Maintenance crews swap out rescue choppers for combat ops
By Maj. Cathleen Snow, 920th Rescue Wing Public Affairs
/ Published February 01, 2017
PATRICK AIR FORCE, Fla. -- Combat is hard on the body; it’s especially hard on the body of military choppers flown over Afghanistan’s jagged mountains and through its never-ending dust.
To ensure the flying safety of Air Force choppers used to save lives in combat, maintenance crews from the 920th Rescue Wing swap out an HH-60G Pave Hawk helicopter for reconditioning.
Logging flying hours to win frequent-flyer miles alerts maintainers when an aircraft flying combat missions has reached its peak. While no bonus points are earned in this program, it ensures competitive advantage and lethality of the weapons system.
A fresh helicopter is prepped for combat and folded inside a C-17 Globemaster III for the Middle East to replace its trade-in.
A team of 10 maintainers is necessary to skillfully muscle the metal warrior into the cargo bay however, more often join the unique event for hands-on training and to secure the warrior on a smooth journey over an ocean and a continent.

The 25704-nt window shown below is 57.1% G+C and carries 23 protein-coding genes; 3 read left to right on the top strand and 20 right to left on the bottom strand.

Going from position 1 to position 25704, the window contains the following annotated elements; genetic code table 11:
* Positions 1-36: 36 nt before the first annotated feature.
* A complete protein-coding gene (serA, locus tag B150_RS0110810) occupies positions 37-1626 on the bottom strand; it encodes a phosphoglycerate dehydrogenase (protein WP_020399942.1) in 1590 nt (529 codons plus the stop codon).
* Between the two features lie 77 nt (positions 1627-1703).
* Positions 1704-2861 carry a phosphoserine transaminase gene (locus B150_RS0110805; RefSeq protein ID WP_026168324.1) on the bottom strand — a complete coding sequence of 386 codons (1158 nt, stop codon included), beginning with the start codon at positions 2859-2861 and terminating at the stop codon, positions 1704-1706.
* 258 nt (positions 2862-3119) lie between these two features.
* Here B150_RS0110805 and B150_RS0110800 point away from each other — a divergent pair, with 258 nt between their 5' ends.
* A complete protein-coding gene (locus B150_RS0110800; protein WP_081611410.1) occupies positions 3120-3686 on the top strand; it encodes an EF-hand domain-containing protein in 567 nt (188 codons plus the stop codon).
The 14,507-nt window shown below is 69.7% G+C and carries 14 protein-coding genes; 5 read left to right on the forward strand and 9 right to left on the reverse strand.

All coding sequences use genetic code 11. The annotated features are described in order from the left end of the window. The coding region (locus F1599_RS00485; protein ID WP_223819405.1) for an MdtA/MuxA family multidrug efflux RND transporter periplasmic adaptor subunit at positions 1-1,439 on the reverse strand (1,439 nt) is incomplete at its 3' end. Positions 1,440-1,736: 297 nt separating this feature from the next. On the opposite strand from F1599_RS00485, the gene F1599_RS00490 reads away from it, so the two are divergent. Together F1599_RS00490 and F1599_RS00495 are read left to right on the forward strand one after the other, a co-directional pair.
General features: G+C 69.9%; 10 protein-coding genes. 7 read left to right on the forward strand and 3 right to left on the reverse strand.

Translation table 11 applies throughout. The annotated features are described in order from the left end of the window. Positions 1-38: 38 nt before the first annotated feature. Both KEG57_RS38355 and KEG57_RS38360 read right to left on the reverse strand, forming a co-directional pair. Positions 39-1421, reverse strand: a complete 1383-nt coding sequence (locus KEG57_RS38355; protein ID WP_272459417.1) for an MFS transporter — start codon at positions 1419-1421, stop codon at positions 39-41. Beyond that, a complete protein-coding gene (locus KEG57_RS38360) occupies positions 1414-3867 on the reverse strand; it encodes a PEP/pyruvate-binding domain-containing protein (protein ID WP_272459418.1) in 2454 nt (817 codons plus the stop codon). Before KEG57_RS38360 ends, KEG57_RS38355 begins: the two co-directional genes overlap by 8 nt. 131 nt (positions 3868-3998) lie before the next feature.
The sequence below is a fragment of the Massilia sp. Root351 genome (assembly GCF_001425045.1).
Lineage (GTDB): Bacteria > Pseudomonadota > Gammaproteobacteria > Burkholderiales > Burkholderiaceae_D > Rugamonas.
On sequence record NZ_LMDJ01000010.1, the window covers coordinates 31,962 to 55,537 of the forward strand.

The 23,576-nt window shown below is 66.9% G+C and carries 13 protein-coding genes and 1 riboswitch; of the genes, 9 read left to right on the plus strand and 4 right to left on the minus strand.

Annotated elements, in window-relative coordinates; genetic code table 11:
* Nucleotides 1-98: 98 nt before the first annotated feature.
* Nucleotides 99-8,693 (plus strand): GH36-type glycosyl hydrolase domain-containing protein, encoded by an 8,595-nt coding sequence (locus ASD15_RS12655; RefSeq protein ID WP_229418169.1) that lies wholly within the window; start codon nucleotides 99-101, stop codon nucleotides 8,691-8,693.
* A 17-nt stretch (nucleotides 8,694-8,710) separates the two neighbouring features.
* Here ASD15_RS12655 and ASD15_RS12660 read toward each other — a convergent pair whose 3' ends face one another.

The sub will relieve the combat-weary bird for a retreat to the helicopter spa, or Joint Depot Level Maintenance (JDLM). “It will be completely torn apart, inspected and put back together,” said Senior Master Sgt. Dean Peterson, 920th Aircraft Maintenance Squadron Superintendent.
Peterson oversees the daily maintenance of all nine home-station Pave Hawks and helps determine when the ones in ‘the game’ deployed overseas in combat operations, are replaced when necessary.
“All of our helos are 1990 models; we have to send them into depot maintenance to ensure they last until their replacement comes,” said Peterson.
Each helicopter undergoes this grand process every six years, but many other processes take place daily to optimize combat rescue missions.
Peterson ensures the paperwork is perfect, then the aircraft is battle tested. “We have to fly it,” he said.
No more bullet holes and Band-Aids. “They look brand new when they come back,” he said. “It’s a beautiful airplane.”